Creating Your Legacy – Self-Actualization

  Self-Actualization Image

Knowing who we are and understanding what we contribute can lead to a meaningful, rich and full life.

Self-Actualization, one of the fifteen competencies of emotional intelligence, is the ability to realize one’s potential capabilities. It is that deep inner calling that motivates us to have an enthusiastic commitment to long-term goals.

We realize self-actualization by maximizing our development and continuing to strive toward our dreams-one day at a time.

Two actions help us along the path of self-actualization – discovery and exploration.

In her book, I Will Not Die An Unlived Life, Dawna Markova, uses the “LIVE” formula to outline steps one should take to define self-actualization and move along life’s path toward it.

  • L is for Love. What do you love to do?
  • I is for Inner Gifts. What are your natural talents?
  • V is for Values. What kind of contribution do you want to leave at the end of your life?
  • E is for Environment. What people, places, timing and physical conditions bring out the best in you? Hone in on them to ensure a happy life and career.

Self-Actualization is digging deep and being reflective. It is a place where “doing” and “being” modes are joined. It is seeking a narrative to what is beneath your every day existence.

Proven strategies for increasing self-actualization are:

  • Learn from the past. Reflect upon your life and consider the major lessons you’ve learned.
  • Be open to new experiences. Broaden your exposure to people of all ages, political orientations, occupations, social classes and cultures. Listen and gain knowledge from their vast and various experiences.
  • Consider different perspectives. The next time you are about to disagree with someone, stop and ask questions. Try to understand his/her point of view.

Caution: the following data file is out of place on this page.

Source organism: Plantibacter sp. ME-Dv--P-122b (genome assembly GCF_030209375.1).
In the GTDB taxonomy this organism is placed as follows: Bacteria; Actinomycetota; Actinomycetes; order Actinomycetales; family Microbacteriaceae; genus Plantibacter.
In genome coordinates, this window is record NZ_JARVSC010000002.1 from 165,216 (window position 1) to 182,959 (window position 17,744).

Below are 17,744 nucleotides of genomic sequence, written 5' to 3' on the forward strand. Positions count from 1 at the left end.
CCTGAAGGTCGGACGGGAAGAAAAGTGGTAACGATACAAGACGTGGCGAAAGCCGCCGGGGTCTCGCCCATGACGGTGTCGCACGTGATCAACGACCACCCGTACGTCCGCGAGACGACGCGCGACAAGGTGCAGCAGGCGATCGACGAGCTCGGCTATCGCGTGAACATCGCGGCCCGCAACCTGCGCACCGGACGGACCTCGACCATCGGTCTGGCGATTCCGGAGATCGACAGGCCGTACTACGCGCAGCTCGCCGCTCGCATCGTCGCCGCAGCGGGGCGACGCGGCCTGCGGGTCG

• Focus on the positive. Don’t waste brain resources on negative thoughts.
  • Move from the center of your universe. Younger people are generally egocentric and eager to recite their accomplishments. Older and wiser people tend to speak of the successes of others.
  • Question certainty. Any sentence that begins with “There is no doubt that…” or “It is an established fact that…” should be viewed skeptically.
  • Broaden your base of “wisdom knowledge”. Ponder critical lessons from history, philosophy, psychology, literature and religion.

 In research by Reuven Bar-On, author of the EQ-instrument, the best predictors of self-actualization are eight other emotional intelligence competencies – Happiness, Optimism, Self-Regard, Independence, Problem Solving, Social Responsibility, Assertiveness and Emotional Self-Awareness.

He further states that when self-actualized we are have gone beyond Emotional Intelligence to achieve a higher level of human effectiveness.

Self-Actualization is the ultimate journey in leaving a memorable legacy.

Resource: “What It Means to Be Wise-How We Actually Develop the Knowledge and Experience that is Wisdom”, by Thomas Crook, PhD.

“Twenty years from now you will be more disappointed by the things you didn’t do than by the ones you did do. So throw off the bowlines. Sail away from the safe harbor. Catch the trade winds in your sails. Explore. Dream. Discover.”

Mark Twain